November 24 • 11:36 AM

Feeling—Not Being—Wealthy Cuts Support for Economic Redistribution

A new study suggests it’s relative wealth that leads people to oppose taxing the rich and giving to the poor.


November 24 • 10:00 AM

Why Are Patients Drawn to Certain Doctors?

We look for an emotional fit between our physicians and ourselves—and right now, that’s the best we can do.


November 24 • 8:00 AM

Why Do We Elect Corrupt Politicians?

Voters, it seems, are willing to forgive—over and over again—dishonest yet beloved politicians if they think the job is still getting done.



November 24 • 6:00 AM

They Steal Babies, Don’t They?

Ethiopia, the Hague, and the rise and fall of international adoption. An exclusive investigation of internal U.S. State Department documents describing how humanitarian adoptions metastasized into a mini-industry shot through with fraud, becoming a source of income for unscrupulous orphanages, government officials, and shady operators—and was then reined back in through diplomacy, regulation, and a brand-new federal law.


November 24 • 4:00 AM

Nudging Drivers, and Pedestrians, Into Better Behavior

Daniel Pink’s new series, Crowd Control, premieres tonight on the National Geographic Channel.


November 21 • 4:00 PM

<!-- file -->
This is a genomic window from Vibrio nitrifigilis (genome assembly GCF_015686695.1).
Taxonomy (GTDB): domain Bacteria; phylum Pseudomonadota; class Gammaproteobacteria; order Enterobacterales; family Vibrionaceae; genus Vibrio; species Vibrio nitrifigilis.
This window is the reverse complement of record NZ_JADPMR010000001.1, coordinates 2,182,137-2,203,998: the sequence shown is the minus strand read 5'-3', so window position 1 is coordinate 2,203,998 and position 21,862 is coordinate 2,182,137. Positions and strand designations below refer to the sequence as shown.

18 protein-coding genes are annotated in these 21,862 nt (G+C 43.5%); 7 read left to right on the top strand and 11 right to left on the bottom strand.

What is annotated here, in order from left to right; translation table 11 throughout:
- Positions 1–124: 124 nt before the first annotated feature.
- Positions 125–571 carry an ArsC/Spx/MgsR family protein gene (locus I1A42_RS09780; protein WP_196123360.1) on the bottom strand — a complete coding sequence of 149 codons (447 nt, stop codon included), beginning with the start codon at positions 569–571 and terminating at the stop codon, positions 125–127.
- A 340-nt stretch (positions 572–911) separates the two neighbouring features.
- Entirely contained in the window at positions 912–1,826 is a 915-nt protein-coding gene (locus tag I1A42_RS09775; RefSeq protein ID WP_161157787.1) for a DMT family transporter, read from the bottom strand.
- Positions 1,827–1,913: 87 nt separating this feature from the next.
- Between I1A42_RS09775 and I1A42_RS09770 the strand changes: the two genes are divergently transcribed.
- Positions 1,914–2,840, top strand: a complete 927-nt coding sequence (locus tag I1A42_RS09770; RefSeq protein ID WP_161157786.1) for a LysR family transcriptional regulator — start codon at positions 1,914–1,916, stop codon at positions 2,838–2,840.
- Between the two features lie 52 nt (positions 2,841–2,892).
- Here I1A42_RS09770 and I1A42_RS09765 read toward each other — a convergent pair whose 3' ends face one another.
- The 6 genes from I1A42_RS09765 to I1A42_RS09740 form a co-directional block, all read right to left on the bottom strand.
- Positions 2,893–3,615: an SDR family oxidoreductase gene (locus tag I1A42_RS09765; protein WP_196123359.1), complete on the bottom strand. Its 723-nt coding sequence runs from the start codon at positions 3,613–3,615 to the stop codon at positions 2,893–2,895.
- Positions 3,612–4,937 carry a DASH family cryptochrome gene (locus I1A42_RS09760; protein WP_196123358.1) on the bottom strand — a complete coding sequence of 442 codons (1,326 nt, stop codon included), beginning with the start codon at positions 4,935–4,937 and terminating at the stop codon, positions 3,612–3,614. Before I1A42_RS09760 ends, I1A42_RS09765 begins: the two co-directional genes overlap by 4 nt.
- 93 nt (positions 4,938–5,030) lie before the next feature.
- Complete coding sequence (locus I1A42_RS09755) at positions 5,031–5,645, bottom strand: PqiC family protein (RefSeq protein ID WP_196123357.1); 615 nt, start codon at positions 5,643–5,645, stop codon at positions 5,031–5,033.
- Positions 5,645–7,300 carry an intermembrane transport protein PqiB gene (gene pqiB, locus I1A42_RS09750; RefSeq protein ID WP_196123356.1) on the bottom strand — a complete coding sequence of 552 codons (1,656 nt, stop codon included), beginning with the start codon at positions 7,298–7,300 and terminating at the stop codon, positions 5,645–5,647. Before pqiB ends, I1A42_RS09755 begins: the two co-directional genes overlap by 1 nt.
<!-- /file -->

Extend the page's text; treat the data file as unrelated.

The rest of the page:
Why Are America’s Poorest Toddlers Being Over-Prescribed ADHD Drugs?

Against all medical guidelines, children who are two and three years old are getting diagnosed with ADHD and treated with Adderall and other stimulants. It may be shocking, but it’s perfectly legal.



November 21 • 2:00 PM

The Best Moms Let Mess Happen

That’s the message of a Bounty commercial that reminds this sociologist of Sharon Hays’ work on “the ideology of intensive motherhood.”


November 21 • 12:00 PM

Eating Disorders Are Not Just for Women

Men, like women, are affected by our cultural preoccupation with thinness. And refusing to recognize that only makes things worse.


November 21 • 10:00 AM

Queens of the South

Inside Asheville, North Carolina’s 7th annual Miss Gay Latina pageant.


November 21 • 9:12 AM

‘Shirtstorm’ and Sexism in Science

Following the recent T-shirt controversy, it’s clear that sexism in science persists. But the forces driving the gender gap are still being debated.


November 21 • 8:00 AM

What Makes a Film Successful in 2014?

Domestic box office earnings are no longer a reliable metric.



November 21 • 6:00 AM

What Makes a City Unhappy?